Surely Turner could have acquired both of these archive resources (at little cost!) for this definitive DVD set? It would have added such tremendous historic value to the collection and genuine insight. I really felt we never got to know much about Berkeley as a man from any of the short documentaries or how he achieved his amazing effects. In fact, I realised that I knew more about him and his techniques, than I learned from any of the featurettes.
Much worse though, is the total absence of any comment about Ray Heindorf, the genius arranger and orchestrator at Warners, from 1931 on, who was responsible for the entire musical style of these films and especially the superb job he turned in for the big numbers - creating seamless 10-15 minute arrangements of Harry Warren's great songs (and those of Kahal & Fain - they wrote `By A Waterfall' by the way, not that you would know it from watching the short documentary on Footlight Parade!!).
Heindorf was also responsible for the marvellous, brassy orchestrations throughout - yet he never even gets a mention. He was a genius - in fact, according to Erich Wolfgang Korngold, (as told me by Eleanor Aller & Harry Warren himself) he was the best and fastest orchestrator Korngold had ever encountered, high praise indeed from maybe the one man in Hollywod who would know - and it was Heindorf's ability to provide an endlessly varied treatment of each song that allowed Berkeley to get away with making a number lasting a quarter of an hour without we, the viewer (and listener) ever getting bored with the tune!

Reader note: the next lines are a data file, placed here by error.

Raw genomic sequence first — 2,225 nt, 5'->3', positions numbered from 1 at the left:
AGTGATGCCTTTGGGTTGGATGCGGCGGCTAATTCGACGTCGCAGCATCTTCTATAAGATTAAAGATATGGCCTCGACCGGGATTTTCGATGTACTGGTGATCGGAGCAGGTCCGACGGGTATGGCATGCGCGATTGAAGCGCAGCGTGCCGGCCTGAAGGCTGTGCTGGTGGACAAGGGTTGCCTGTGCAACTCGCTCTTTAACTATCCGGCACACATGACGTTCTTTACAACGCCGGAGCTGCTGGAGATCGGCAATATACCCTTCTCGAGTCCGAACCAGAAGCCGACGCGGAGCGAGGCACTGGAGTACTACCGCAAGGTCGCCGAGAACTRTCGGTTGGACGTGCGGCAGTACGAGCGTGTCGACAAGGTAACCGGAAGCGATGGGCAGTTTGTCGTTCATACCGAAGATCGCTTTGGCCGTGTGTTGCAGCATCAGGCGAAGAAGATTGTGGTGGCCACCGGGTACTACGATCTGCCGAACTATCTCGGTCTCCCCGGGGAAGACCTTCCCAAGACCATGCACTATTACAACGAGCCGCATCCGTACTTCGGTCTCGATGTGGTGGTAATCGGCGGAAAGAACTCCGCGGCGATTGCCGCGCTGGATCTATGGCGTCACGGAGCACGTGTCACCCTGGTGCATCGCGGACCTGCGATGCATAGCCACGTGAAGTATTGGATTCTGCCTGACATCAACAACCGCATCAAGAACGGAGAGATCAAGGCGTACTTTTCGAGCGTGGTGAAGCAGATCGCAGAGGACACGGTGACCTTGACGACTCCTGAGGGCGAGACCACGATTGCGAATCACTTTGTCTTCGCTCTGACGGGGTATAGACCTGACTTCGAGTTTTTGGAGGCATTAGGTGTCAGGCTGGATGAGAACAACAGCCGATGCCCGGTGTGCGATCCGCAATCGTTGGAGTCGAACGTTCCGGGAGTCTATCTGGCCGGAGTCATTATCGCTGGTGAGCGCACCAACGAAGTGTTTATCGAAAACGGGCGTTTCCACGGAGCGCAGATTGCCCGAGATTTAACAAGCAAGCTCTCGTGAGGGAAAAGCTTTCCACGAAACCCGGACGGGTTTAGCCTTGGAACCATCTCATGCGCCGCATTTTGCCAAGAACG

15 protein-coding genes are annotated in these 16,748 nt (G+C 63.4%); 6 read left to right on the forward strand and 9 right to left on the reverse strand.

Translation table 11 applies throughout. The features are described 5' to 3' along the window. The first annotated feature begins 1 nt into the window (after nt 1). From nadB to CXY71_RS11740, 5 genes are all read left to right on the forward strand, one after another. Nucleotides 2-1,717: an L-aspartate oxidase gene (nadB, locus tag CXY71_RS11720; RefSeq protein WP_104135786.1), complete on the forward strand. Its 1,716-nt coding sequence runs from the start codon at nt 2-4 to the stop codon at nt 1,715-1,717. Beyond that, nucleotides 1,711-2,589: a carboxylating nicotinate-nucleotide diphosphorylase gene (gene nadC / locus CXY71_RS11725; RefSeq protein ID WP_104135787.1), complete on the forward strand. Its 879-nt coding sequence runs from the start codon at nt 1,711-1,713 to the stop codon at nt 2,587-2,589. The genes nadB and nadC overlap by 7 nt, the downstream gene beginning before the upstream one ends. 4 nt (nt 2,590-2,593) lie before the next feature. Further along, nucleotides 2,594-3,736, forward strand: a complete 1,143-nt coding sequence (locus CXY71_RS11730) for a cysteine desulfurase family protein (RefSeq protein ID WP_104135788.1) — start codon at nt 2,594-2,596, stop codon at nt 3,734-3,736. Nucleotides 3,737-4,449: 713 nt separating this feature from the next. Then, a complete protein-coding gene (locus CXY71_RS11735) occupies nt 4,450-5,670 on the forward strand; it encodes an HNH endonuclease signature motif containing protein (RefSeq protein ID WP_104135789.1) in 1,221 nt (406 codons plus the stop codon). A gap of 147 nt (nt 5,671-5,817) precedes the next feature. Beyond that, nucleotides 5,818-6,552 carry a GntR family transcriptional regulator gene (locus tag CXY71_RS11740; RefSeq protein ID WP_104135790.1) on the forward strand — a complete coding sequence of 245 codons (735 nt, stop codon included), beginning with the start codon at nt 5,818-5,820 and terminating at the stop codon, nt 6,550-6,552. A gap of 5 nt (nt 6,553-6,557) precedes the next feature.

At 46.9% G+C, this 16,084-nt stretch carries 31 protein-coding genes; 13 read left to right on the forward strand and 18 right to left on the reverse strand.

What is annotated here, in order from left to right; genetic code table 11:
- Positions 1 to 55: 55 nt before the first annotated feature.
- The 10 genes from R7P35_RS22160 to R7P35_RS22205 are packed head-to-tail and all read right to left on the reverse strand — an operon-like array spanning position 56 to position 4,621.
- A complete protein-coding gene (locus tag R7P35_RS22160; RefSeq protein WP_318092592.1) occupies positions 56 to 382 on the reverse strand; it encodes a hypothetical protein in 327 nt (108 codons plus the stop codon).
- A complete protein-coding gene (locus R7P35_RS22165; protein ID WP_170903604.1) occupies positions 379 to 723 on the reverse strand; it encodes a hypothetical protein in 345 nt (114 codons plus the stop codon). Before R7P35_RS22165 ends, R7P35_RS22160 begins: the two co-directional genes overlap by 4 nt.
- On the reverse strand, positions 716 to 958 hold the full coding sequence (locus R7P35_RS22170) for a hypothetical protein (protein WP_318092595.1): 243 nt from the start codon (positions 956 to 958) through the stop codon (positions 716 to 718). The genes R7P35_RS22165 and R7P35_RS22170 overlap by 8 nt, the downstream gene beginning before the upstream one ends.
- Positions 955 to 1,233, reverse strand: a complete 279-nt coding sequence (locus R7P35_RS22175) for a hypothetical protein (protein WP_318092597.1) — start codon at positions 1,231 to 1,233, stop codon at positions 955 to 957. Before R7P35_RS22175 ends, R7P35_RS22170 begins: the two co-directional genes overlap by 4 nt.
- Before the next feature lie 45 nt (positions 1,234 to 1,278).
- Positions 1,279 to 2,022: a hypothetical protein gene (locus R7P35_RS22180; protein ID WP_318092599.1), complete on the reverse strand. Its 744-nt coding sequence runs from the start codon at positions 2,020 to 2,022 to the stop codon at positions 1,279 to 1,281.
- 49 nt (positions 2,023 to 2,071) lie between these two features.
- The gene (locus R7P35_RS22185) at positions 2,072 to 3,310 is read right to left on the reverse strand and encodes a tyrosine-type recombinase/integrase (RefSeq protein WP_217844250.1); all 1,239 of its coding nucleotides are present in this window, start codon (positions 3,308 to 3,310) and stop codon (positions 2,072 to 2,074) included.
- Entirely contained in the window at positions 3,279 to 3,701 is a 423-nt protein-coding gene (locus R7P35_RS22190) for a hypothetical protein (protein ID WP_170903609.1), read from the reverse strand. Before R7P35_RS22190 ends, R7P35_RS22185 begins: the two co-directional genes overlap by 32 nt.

Well, in spite of these shortcomings, it is wonderful to have these at last in better than average prints (and in the case of 42nd Street, amazing prints!) and of course, the historic trailers & shorts are all marvellous to have at last, rescued from the vaults.